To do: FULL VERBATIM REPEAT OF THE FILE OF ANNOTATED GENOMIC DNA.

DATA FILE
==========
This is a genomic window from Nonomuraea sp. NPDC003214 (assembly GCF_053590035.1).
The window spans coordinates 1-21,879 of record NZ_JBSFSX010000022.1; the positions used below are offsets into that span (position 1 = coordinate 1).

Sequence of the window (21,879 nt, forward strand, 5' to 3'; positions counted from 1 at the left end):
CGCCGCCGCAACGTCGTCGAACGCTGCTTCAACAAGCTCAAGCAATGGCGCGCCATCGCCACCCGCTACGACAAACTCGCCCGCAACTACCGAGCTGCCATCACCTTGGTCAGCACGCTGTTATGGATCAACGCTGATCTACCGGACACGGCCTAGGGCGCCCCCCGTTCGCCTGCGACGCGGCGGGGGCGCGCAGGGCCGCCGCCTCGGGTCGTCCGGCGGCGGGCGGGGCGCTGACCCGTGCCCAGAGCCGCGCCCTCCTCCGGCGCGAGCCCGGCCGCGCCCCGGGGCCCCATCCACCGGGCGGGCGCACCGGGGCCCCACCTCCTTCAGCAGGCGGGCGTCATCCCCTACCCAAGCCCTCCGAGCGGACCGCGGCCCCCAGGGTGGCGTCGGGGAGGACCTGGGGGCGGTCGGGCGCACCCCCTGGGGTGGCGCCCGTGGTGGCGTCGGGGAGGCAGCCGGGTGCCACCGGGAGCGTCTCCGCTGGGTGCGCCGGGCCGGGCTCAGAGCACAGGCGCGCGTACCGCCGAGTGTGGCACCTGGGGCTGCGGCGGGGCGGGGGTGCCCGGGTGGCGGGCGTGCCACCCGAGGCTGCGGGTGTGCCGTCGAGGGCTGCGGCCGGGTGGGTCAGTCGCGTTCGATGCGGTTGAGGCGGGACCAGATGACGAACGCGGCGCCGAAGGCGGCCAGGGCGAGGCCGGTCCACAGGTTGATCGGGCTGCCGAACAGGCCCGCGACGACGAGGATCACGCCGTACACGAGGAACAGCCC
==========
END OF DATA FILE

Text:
This is a genomic window from Nonomuraea sp. NPDC003214 (assembly GCF_053590035.1).
The window spans coordinates 1-21,879 of record NZ_JBSFSX010000022.1; the positions used below are offsets into that span (position 1 = coordinate 1).

Sequence of the window (21,879 nt, forward strand, 5' to 3'; positions counted from 1 at the left end):
CGCCGCCGCAACGTCGTCGAACGCTGCTTCAACAAGCTCAAGCAATGGCGCGCCATCGCCACCCGCTACGACAAACTCGCCCGCAACTACCGAGCTGCCATCACCTTGGTCAGCACGCTGTTATGGATCAACGCTGATCTACCGGACACGGCCTAGGGCGCCCCCCGTTCGCCTGCGACGCGGCGGGGGCGCGCAGGGCCGCCGCCTCGGGTCGTCCGGCGGCGGGCGGGGCGCTGACCCGTGCCCAGAGCCGCGCCCTCCTCCGGCGCGAGCCCGGCCGCGCCCCGGGGCCCCATCCACCGGGCGGGCGCACCGGGGCCCCACCTCCTTCAGCAGGCGGGCGTCATCCCCTACCCAAGCCCTCCGAGCGGACCGCGGCCCCCAGGGTGGCGTCGGGGAGGACCTGGGGGCGGTCGGGCGCACCCCCTGGGGTGGCGCCCGTGGTGGCGTCGGGGAGGCAGCCGGGTGCCACCGGGAGCGTCTCCGCTGGGTGCGCCGGGCCGGGCTCAGAGCACAGGCGCGCGTACCGCCGAGTGTGGCACCTGGGGCTGCGGCGGGGCGGGGGTGCCCGGGTGGCGGGCGTGCCACCCGAGGCTGCGGGTGTGCCGTCGAGGGCTGCGGCCGGGTGGGTCAGTCGCGTTCGATGCGGTTGAGGCGGGACCAGATGACGAACGCGGCGCCGAAGGCGGCCAGGGCGAGGCCGGTCCACAGGTTGATCGGGCTGCCGAACAGGCCCGCGACGACGAGGATCACGCCGTACACGAGGAACAGCCC